Sunday 16 December 2018

The ones that got away...

At this time of year, more than any other time, I abandon books at a rate of knots.

So many books don't make it past the first cull (cover design and back cover blurb). The second cull occurs at the end of the first page when a huge number of books simply get put back on the shelf for someone else to be tempted by.

A number of books come my way thanks to word of mouth and interesting reviews - these books still have to pass the first page test. Sometimes I know that the writing is just fine and the story intriguing enough that it might work for me, if I was in the right mood for it, but that mood is not right now.

Then there are the ones that take me along for the ride...until about the 50-100 pg mark.

These are the books I want to like for various reasons, but it gradually dawns on me that they're just not working. I continue a little further to see if it's a temporary glitch or not. And then I abandon ship.

Life is too short, and there are too many books I really want to read, to waste my time on one that's not getting me there.

Books that didn't make it past the first cull

  • Paris Echo by Sebastian Faulks (I always think that I should like Faulks' work because of my love of historical fiction, but the back cover blurbs never tempt me and my one foray into Faulks' territory, Charlotte Gray, left me cold).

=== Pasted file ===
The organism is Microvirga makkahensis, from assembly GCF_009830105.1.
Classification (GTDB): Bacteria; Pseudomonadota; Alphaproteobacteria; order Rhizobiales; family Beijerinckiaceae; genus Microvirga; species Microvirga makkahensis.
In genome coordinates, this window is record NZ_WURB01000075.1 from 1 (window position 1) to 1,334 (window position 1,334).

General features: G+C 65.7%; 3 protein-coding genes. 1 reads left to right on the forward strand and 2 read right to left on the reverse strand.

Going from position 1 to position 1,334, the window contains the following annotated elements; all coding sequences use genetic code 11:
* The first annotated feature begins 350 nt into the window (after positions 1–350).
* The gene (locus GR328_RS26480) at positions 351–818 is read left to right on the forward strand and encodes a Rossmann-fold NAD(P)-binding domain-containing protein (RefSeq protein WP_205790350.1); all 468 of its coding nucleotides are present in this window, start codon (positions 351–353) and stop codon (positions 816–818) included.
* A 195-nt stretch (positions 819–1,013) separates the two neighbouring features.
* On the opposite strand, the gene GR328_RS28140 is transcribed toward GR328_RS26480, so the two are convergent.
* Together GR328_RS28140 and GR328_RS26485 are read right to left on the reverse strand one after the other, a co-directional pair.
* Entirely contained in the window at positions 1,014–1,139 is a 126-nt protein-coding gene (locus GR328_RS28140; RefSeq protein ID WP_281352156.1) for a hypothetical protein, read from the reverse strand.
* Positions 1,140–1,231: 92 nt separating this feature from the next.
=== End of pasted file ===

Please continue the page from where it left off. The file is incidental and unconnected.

• A Ladder to the Sky by John Boyne (another author I feel that I should like, but I prefer his junior fiction for kids).
  • two old men dying by Tom Keneally (great cover, except for the uncapitalised title, but the back blurb - meh).

Books that didn't make the second cull

  • The Silence of the Girls by Pat Barker (sounded intriguing, but the first few paragraphs failed to capture my attention or mood).
  • The Life to Come by Michelle de Kretser (maybe, one day).
  • Milkman by Anna Burns (will need to be in the right mood for this one).
  • Less by Andrew Sean Greer (the first few pages left me sighing and not in a good way).
  • The Overstory by Richard Powers (too wordy for my mood on the day I tried).
  • So Much Life Leftover by Louis de Bernieres (I loved an adored Captain Corelli's Mandolin so much way back when that I keep hoping one of his other books will do the same. They never have, although I've heard promising things about Birds Without Wings).

The 50 pg cull

  • An Ocean of Minutes by Thea Lim (I wanted to like this book & it started off fine, but I eventually realised that I was on the side of the mega-time travelling corporation rather than the annoying, whining protagonist!)

Should I give any of these books a second go in the new year, if the right circumstances or mood comes my way?

1 comment:

  1. I enjoyed both a Ocean of Minutes and Less, but they both appealed to me on an emotional level more than an intellectual one. If you never go back to them you won't have missed anything amazing, but I would say they are both worth giving another first page test again when you may be in a different state of mind.


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